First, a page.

Changes of units, in any equation, modify the coefficients. If different coefficients are subject to different scaling exponents (which is what it means to be "dimensionally wrong"), it means that for the equation to not depend on choice of units, the coefficients must be dimensionful, and in a specific way. There is a unique set of units for the coefficients making the equation dimensionally consistent, up to multiplying the entire equation by some unit, like going from A=B to A m^2 = B m^2.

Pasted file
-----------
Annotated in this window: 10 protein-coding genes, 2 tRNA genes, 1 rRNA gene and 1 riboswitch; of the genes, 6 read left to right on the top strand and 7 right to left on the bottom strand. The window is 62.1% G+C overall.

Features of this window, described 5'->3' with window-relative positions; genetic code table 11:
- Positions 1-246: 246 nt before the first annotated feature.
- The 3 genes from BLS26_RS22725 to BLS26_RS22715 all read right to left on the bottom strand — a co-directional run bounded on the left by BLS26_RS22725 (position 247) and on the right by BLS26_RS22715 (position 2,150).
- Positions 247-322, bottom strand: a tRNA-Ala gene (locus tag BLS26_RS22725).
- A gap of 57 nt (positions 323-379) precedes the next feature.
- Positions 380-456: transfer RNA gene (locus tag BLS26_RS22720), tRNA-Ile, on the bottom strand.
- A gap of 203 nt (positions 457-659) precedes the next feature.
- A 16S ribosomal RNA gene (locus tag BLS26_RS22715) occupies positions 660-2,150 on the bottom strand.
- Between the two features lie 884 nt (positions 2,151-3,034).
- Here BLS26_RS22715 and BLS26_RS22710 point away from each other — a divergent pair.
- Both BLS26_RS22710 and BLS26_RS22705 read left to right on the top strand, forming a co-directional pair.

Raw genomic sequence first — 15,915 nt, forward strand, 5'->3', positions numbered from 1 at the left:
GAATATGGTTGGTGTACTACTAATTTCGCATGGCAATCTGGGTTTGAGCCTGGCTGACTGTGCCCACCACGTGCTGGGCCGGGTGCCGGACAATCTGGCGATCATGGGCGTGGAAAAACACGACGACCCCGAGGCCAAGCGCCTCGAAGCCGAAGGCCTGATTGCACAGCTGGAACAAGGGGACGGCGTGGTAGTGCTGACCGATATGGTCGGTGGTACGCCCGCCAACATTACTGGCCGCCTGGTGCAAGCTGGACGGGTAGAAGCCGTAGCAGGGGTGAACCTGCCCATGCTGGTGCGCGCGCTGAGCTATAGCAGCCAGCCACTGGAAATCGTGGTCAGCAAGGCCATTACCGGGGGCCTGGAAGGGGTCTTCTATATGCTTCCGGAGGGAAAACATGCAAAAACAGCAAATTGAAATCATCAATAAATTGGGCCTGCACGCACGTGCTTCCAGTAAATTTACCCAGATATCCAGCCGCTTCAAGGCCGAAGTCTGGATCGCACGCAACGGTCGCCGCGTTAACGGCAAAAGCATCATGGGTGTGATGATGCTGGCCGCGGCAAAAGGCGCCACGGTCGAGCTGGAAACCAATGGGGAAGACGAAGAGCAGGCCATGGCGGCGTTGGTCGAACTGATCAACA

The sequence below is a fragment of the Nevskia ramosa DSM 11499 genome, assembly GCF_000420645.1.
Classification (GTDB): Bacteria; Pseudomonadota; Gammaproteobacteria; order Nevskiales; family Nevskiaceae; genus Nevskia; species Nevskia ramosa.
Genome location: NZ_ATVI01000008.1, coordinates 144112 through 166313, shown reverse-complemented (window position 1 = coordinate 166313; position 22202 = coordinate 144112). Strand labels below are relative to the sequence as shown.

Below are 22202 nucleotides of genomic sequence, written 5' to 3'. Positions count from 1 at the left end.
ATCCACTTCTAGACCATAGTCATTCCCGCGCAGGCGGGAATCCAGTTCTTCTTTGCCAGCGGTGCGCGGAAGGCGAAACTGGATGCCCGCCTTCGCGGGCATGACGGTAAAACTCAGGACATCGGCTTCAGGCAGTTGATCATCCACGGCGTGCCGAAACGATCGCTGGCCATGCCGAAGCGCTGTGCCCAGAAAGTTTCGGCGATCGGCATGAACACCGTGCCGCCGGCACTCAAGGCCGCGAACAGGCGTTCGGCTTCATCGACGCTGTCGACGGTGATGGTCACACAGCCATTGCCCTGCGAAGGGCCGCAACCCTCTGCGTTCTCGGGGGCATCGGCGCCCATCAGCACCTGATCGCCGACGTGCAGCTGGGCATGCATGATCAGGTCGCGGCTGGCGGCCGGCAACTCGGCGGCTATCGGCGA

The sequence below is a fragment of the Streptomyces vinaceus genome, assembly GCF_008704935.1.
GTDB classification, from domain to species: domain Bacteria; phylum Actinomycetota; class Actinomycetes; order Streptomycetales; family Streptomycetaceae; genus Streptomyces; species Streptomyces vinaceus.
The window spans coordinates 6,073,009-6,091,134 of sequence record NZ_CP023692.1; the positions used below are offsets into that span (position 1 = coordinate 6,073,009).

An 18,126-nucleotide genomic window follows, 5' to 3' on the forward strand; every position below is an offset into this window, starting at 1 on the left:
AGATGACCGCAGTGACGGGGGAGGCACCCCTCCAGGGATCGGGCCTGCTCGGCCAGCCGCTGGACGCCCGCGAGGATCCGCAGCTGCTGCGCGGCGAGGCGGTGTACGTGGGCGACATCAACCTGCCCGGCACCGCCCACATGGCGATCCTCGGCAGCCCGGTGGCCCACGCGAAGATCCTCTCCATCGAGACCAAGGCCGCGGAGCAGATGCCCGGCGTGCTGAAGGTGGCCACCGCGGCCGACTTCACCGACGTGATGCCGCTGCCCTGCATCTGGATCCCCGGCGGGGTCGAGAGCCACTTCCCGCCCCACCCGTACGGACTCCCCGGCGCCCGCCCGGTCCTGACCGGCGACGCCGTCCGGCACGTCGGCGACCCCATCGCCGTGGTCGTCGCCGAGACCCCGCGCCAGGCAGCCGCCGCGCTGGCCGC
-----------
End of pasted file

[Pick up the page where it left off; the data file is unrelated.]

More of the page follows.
Equations that accurately describe physical processes usually are not dependent on choice of units, so it is likeliest in any particular example that the coefficients have the necessary units to cancel apparent discrepancies in the dimensionality of the different terms. As the first answer states, this is true for the telegraph equation, and the principle is more general.